Longinus smirked and clapped Titus hard enough on the back for the sound of the slap to reverberate around the small room. "Thank you friend you're too kind." He smirked and narrowed his eyes back at his friend. What did he care if the barber thought he was broke? Who was he going to run and tell? "Let us make this a fortnightly trip then, on your coin, as you so sadly point out I'm not sure I have the funds to keep myself looking presentable." Barbatius would likely see through the joke, but even if he didn't, he didn't care. Let Titus pay for his personal grooming for the foreseeable, that would teach him.
As Titus paid, Longinus inclined his head to the barber and then cast a glance at the slaves; standing perfectly still, eerily quiet. It was bloody unnerving and he quickly flashed a forced grin at the man; "Its been a pleasure, we'll leave you to get on with your day." He inclined his head one more time and shoved his friend through the doorway and out of the shop. Rounding on Titus when they were suitably out of earshot he rolled his eyes dramatically; "If you wanted to get me bloody killed you could have thought of a less elaborate way to do it than taking me to a psychotic barber." He chuckled and arched a brow, grinning; "Drink?"
TAG: @Atrice @Liv
Longinus out! Thanks for a fab thread!
Longinus quirked an eyebrow and glanced around. There were only a handful of slaves in the room to serve the wine and food, and their eyes were demurely lowered. Yet he was under no assumptions that when they left and went back to their own dormitory their tongues would wag and gossip would be spread across the house. He trusted his slaves, and it showed in the leniency he afforded them. Few masters he knew would tolerate Attis' cheek or Metella's eyeroll's, or even the fairly relaxed way most of his household staff carried out their business. But he afforded them those privileges to act as the humans they were, complete with personalities. He only asked for discretion and loyalty in return, which he felt he had. For Sestia, however, he could see her reluctance.
But he felt at a crossroads. To send them away seemed astoundingly presumptive, but to keep them meant he doubted he'd get much of an honest answer out of her. Weighing up the options, he was silent for a few moments and then slowly jerked his head, "You can all go." He didn't fail to notice the amused glanced a couple of them shot one another as they silently set down wine pitchers and platters and departed into the domus.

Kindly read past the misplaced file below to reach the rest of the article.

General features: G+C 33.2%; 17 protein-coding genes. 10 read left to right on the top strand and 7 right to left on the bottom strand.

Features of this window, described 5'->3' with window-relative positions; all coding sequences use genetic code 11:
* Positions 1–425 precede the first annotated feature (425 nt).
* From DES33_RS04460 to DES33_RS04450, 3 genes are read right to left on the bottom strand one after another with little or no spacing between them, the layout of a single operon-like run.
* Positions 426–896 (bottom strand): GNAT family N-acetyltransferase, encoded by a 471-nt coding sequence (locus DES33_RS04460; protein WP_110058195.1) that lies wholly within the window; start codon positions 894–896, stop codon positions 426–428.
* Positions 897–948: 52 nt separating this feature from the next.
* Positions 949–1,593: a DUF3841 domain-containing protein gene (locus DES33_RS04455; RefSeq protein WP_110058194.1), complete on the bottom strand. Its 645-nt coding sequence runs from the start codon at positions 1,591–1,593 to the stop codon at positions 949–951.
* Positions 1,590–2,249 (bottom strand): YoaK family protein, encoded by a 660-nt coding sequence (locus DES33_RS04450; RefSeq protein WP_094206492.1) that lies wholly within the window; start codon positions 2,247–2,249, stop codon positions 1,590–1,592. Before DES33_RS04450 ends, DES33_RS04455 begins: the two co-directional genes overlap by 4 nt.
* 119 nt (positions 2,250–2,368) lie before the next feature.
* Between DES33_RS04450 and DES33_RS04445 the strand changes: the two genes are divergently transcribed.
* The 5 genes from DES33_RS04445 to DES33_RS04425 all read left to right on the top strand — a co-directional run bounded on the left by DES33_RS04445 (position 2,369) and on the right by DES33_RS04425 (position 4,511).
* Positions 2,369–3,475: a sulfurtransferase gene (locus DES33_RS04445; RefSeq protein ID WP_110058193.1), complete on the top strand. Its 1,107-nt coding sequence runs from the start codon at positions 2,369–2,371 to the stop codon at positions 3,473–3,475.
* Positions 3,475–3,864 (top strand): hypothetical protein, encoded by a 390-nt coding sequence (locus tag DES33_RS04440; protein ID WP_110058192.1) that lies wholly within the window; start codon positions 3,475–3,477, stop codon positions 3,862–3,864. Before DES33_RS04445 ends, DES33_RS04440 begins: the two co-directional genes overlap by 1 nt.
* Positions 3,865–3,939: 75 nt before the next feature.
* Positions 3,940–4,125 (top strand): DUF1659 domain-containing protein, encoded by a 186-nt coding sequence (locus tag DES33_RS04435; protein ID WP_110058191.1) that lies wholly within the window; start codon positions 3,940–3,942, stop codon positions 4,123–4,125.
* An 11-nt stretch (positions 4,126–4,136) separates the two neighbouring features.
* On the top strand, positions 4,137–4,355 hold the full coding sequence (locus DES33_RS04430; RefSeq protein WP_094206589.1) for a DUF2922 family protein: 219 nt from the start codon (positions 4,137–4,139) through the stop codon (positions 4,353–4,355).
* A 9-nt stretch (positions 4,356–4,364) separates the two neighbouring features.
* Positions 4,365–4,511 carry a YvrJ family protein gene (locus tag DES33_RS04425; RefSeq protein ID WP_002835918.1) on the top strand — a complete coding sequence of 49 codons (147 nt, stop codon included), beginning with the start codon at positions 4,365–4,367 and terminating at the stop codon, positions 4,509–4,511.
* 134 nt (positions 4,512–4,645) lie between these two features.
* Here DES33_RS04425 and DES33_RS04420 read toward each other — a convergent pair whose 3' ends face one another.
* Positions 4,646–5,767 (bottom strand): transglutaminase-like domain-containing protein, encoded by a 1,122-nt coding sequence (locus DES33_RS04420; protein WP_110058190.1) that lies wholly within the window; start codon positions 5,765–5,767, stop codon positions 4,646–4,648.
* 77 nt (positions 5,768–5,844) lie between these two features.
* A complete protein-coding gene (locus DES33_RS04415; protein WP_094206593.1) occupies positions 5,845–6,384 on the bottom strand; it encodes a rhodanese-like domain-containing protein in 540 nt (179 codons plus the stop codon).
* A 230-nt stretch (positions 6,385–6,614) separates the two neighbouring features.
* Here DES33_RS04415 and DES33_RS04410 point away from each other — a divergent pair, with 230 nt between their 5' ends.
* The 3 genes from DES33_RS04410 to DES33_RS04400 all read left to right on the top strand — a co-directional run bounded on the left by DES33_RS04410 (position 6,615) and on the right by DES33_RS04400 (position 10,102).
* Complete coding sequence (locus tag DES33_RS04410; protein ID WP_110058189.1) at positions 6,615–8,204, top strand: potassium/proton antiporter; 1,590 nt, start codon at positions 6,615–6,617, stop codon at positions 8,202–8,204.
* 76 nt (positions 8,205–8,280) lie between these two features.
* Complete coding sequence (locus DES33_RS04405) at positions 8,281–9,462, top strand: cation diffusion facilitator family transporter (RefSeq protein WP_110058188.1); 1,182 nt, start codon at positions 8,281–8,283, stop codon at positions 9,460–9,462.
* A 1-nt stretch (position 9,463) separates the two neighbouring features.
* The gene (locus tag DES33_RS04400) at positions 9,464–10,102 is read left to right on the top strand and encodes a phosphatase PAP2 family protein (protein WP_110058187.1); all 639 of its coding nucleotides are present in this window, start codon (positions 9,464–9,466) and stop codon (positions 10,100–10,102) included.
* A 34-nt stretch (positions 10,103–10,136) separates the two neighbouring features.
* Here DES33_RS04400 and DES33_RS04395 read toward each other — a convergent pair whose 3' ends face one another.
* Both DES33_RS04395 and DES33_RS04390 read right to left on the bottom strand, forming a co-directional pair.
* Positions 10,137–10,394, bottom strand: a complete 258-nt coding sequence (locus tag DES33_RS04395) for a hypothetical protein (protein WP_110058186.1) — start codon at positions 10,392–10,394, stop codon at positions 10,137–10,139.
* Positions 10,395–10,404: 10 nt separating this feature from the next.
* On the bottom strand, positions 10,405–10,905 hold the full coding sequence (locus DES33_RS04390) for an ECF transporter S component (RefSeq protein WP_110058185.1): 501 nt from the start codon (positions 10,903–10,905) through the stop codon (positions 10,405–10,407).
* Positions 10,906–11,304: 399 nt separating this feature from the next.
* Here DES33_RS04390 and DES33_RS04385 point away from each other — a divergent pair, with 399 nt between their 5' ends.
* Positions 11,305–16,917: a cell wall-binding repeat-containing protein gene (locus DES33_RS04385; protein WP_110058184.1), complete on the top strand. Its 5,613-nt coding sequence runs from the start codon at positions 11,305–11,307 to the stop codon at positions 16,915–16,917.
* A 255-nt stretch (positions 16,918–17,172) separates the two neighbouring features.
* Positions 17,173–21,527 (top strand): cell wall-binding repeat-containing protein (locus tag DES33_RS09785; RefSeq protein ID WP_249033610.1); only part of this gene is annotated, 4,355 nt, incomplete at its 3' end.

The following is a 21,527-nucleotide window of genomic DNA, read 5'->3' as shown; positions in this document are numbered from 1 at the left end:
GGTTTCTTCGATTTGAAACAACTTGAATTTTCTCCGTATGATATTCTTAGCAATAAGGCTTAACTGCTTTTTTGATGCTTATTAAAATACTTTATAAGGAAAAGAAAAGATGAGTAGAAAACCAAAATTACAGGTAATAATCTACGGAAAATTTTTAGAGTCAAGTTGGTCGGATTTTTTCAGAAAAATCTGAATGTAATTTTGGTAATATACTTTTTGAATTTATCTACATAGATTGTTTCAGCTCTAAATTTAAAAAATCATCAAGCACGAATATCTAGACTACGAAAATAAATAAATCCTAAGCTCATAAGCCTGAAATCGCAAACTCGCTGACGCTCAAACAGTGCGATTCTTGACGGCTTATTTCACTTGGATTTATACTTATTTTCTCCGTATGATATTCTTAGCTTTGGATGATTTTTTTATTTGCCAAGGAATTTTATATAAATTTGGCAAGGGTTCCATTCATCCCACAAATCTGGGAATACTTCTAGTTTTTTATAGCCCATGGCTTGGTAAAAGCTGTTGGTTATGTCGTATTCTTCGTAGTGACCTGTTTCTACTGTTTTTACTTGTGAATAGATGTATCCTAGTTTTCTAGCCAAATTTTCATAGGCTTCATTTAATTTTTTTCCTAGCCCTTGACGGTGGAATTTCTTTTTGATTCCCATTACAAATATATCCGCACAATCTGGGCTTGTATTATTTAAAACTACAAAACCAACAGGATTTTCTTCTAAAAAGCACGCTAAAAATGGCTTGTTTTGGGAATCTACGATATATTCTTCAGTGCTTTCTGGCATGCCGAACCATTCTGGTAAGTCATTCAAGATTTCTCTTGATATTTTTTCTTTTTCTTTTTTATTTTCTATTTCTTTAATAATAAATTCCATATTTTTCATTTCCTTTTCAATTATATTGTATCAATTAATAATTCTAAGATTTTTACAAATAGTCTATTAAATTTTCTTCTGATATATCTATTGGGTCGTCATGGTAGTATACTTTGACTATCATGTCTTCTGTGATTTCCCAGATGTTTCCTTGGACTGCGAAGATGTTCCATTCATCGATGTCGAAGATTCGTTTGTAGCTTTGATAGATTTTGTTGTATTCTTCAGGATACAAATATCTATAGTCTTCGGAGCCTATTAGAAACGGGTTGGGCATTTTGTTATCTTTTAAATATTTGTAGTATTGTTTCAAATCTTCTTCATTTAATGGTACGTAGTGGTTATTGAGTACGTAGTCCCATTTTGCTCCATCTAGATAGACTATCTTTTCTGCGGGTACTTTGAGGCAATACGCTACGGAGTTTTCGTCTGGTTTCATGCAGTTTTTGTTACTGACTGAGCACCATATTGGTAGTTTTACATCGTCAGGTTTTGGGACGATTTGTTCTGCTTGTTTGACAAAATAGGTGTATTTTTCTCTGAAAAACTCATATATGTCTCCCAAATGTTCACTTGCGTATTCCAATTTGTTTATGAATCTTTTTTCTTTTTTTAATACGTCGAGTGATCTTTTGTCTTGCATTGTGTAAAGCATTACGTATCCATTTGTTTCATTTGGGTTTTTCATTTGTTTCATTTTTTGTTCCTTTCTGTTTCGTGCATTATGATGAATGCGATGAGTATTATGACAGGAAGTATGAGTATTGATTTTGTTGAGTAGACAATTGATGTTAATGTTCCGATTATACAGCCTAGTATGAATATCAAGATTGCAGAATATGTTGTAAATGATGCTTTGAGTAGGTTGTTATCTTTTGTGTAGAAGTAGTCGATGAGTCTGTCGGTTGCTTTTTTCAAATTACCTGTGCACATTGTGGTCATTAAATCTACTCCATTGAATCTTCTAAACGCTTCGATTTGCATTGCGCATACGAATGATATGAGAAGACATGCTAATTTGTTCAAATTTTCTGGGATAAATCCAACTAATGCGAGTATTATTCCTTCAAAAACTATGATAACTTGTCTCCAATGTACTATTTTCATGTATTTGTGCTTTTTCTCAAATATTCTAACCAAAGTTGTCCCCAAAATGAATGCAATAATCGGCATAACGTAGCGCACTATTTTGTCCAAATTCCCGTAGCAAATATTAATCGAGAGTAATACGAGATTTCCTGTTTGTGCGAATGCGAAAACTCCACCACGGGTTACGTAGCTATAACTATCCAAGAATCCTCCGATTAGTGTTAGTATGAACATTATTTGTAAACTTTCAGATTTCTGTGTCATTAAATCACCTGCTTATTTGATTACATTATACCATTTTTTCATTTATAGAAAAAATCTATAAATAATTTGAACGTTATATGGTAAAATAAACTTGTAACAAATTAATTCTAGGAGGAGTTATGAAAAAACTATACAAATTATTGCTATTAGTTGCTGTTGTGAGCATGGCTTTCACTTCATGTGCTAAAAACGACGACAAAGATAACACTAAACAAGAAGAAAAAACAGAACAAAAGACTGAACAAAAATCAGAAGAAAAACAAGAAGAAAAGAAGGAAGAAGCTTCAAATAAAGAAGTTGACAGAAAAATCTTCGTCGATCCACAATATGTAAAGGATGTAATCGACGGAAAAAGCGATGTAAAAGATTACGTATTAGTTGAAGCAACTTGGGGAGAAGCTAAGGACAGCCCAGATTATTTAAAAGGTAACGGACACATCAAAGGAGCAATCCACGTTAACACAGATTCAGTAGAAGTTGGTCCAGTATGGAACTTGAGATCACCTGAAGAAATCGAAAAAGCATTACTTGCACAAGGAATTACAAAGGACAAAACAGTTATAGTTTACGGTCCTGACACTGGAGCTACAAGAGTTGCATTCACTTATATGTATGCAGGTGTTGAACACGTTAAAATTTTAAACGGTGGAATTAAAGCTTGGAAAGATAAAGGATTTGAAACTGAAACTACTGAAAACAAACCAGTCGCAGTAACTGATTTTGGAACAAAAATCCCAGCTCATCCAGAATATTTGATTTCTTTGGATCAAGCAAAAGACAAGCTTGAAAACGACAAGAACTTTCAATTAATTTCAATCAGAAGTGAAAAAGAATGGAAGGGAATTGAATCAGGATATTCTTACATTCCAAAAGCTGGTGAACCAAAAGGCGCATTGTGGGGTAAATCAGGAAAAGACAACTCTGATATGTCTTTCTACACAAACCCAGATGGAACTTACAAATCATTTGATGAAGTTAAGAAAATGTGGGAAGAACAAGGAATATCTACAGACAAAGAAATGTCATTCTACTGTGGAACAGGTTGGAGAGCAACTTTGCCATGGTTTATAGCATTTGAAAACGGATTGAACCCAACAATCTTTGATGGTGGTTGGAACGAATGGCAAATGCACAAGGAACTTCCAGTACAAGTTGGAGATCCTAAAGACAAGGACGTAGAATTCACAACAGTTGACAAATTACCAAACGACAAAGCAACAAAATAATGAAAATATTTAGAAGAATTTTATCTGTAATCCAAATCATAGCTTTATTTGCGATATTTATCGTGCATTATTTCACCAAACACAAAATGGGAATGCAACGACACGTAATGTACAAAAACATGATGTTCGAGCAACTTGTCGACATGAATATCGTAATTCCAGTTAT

He cast an eye to her and debated holding out a hand for her to take, but decided against it. If the act of leaving them completely alone was unsettling to her, he didn't want to make it worse. Besides, she already thought him a drunken idiot and quite possibly a lothario - he wasn't going to solidify that impression (yet). He offered a gentle grin and stretched out on the couch, feeling the satisfying click of his neck as he did so. "And then there were two." He chuckled and sipped his wine. He didn't know what to say - he was no great conversationalist, especially with women. It had been years since he'd needed to impress one, after all. With a smile, he leaned his jaw on his palm and decided, for now, the conversation had better steer to safer pastures, lest she think him completely without manners. "So, now we are alone," He let the tense moment of anticipation hang in the air for a second before grinning, "I can ask you just how bloody awful it has been living with a man old enough to be your grandfather, and then your father." He chuckled and winced, "Is he still on the drink?" Whilst her father had an excellent reputation amongst the Senators of Rome, his habits had not escaped the wagging tongues of wives, and his mother had frequently mentioned it in his youth.